Buccaneers: These pirates were made up of a group of men from Holland, England, France, and another group of pirates called the Barbary corsairs who were chased out of the Barbary Coast when merchant captains from France and England got tired of being captured and robbed by the French Corsairs. They went to the island of Hispaniola and lived with the Indians there. The Indians used special knives called "boucans" The pirates began to sail the Caribbean Sea and used the boucan knife as a weapon. It became the favorite weapon of these pirates of the Caribbean and they were eventually given the name of buccaneer. The Caribbean Sea became known as the Spanish Main.
Despite the mythology, pirates did not actually “bury their treasure” or make others “walk the plank” and they actually stayed within a very regimented code of conduct. They were paid a daily wage, and that wage was dependent upon their participation in raids and conflicts.

A few Pirates of note:
Sir Henry Morgan - sacked the city of Panama in 1671.
Barbary Corsairs - Privateers authorized by the Ottoman Empire
Sir Francis Drake - Privateer authorized by Queen Elizabeth I

Blackbeard - Edward Teach - Caribbean Pirate - he was caught in NC, so I have to share:

In November 1718, Governor Alexander Spotswood of Virginia, knowing that Blackbeard and his men had continued taking ships long after the period of amnesty had expired, sent a Royal Navy contingent to North Carolina, where Blackbeard was killed in a bloody battle at Ocracoke Inlet on November 22, 1718.

During the action, Blackbeard received a reported five musketball wounds and more than 20 sword lacerations before dying. Blackbeard had captured over 50 ships during his piratical career, and his death virtually represented the end of an era in the history of piracy in the New World.


In conclusion, pirates have a rich and sordid history in modern culture.

Have you seen them well portrayed in print or media? Poorly portrayed? And the questions I asked at the beginning, what do you think: Should they be a part of any story involving oceans - should they be a main perspective, or perhaps simply an aspect of the world building?

Hot XXX Pirates. Why not?

Links used in research or because they're interesting:
Wikipedia Article
Associated Content
Neatorama Pirate Lore
Pirate Flags

Talk Like A Pirate!
WikiHow - Talk Like A Pirate


  1. Uh I am probably not going to please you now when I say - it all depends on what sort of story you are wanting to tell! It seems to me like pirates would be a part of most world-building since they seem to be a part of seafaring in various ways. Whether someone choses to focus on them depends on how relevant they are to the plot development, or if they are going to be a big focus. Depends on what sort of characters you want and whether they need to be there for the tale that is being told.

    Dunno, it's like any sort of 'outlaw' really I suppose, in any world-building you are going to have the ones who play it straight and the ones who are more crooked. Of course being a pirate does not necessarily mean you are any more or less crooked than someone who is in a legitimate office for example.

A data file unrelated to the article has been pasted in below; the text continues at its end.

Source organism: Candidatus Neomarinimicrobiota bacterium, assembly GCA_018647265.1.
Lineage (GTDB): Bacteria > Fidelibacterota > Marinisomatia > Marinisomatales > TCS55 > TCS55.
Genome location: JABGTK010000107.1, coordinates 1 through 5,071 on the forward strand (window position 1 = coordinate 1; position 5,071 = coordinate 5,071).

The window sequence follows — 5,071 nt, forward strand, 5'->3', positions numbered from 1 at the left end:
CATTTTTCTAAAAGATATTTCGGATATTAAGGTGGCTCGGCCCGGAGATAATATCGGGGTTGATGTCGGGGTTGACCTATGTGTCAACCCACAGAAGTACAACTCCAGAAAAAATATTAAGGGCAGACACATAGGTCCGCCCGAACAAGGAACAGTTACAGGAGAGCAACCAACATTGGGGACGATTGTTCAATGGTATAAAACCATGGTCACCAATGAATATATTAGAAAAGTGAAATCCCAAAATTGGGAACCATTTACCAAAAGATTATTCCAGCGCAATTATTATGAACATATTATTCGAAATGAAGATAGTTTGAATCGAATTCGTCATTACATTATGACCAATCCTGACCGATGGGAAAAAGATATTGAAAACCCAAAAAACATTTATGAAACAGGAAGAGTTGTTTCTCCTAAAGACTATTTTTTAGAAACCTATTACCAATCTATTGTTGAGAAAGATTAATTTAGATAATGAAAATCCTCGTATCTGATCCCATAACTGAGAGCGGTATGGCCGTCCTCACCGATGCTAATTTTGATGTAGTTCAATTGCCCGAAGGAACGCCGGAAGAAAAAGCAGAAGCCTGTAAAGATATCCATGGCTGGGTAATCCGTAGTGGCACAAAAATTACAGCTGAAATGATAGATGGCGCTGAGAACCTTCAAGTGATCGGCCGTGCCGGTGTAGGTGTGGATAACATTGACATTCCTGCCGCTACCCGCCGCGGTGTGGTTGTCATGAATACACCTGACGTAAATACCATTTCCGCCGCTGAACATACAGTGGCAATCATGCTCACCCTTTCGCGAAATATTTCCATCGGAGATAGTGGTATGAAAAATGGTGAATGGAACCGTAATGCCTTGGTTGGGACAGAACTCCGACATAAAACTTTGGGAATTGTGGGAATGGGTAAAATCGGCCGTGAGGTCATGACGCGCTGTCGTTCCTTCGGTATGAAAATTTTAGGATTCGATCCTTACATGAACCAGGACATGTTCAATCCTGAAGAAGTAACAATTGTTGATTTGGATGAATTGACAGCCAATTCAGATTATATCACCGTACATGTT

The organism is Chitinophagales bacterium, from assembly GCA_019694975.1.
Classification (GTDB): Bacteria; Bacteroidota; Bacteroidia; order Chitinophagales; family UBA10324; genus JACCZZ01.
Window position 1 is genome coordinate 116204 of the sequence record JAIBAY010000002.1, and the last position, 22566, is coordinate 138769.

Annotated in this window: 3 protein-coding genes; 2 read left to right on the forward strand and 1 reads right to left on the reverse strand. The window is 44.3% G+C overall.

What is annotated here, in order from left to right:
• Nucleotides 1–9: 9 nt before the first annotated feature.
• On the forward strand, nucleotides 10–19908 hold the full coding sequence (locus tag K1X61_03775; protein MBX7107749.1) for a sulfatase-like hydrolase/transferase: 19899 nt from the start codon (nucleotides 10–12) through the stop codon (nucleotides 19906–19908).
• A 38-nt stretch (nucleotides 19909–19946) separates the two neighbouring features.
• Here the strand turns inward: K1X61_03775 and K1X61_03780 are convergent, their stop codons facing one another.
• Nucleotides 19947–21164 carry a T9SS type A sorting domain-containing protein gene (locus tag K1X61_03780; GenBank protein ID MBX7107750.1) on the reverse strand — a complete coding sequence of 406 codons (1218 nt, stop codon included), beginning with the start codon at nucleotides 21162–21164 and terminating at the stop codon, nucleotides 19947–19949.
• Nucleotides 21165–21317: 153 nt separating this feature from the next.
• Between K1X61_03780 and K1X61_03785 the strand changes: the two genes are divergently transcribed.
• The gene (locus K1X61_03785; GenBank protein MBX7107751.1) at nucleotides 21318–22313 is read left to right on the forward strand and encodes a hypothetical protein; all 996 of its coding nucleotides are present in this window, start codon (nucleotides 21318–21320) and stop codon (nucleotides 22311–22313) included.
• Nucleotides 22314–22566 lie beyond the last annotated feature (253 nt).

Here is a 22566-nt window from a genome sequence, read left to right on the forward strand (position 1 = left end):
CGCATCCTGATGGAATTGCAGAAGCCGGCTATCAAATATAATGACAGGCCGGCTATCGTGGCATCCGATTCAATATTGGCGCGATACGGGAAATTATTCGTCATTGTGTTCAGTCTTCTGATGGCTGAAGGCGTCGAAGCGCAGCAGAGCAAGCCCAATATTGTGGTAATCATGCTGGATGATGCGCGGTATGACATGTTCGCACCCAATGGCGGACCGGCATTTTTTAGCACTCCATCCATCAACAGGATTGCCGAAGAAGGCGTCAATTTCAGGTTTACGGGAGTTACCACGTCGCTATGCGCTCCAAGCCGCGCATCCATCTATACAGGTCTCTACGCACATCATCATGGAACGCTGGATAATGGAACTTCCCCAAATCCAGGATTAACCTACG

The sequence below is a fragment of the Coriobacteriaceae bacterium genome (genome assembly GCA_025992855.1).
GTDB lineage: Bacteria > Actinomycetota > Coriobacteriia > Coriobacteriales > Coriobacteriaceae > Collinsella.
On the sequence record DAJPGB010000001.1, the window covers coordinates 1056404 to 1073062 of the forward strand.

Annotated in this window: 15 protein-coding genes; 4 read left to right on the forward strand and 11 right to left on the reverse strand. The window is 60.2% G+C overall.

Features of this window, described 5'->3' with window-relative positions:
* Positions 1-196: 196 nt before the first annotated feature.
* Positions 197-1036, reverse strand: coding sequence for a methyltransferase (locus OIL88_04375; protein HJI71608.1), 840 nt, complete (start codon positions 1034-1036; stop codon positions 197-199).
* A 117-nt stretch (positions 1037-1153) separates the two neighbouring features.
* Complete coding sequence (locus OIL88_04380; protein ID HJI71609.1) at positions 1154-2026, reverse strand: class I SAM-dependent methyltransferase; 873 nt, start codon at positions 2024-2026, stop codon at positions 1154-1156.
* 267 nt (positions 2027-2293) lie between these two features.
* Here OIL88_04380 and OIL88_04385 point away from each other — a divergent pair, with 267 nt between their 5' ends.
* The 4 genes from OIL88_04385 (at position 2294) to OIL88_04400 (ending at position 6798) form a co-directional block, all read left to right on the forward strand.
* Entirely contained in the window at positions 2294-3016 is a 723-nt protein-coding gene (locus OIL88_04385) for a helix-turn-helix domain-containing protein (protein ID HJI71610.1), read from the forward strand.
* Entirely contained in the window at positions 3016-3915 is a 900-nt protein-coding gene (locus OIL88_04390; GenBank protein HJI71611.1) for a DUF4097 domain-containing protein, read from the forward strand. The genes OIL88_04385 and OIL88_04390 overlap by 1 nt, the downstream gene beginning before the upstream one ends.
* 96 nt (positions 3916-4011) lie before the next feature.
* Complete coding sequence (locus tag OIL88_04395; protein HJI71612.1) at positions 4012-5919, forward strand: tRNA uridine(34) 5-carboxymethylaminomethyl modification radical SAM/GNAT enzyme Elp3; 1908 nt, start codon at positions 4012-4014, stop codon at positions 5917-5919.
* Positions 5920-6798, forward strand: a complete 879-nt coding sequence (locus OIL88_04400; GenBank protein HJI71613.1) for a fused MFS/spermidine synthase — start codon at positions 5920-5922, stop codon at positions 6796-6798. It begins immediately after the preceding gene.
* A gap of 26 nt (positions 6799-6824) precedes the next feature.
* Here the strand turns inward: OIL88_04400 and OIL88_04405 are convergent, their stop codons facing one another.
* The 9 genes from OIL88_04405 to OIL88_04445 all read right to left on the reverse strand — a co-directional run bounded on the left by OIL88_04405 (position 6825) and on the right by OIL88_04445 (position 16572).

I am not too bothered by pirates on a personal level, unless you are offering to let me be Johhny Depp's wench (that might well interest me ;-), I don't find them that sexy really, like the concept of them.

    Having just done a quick mental inventory about how I have seen pirates portryed in the media, I would say they are often portrayed as sort of honourable thieves, actually they were probably bloodthirsty murderers but thats not as palatable.

    I think they could well be a good part of world building but unless they are necessary to the plot and characters then I don't see that they need to feature too strongly.

    Unless you are writing a book about uh pirates.

    On another note, I quite like that drunken pirate pic of you..I might be up for a bit of yo ho ho-ing in June ;-)

  2. I forgot to mention that thanks to pirates, we have 'cuba libre' (the drink). They added lime to their rum, to fend off scurvy.

    I guess the point of this series is to illustrate that what we call a "trope" is not always a trope.

    As you noted, pirates are an inherent part of any sort of worldbuilding that parallels the Bronze Age and forward. They gotta be there.

    I almost picked up a book today with some nautical tales, but I held off (for now). I do get a bit more excited about Vikings, than about Pirates, but that's because I'm writing closer to that technological parallel (10th century), rather than medieval/Renaissance period (not yet, at least).

    In studying this, though, and reading my other historical nonfiction books, I hadn't realized that slavery was such a big part of civilization back then. I thought it was only a few cultures, but it was more common than not.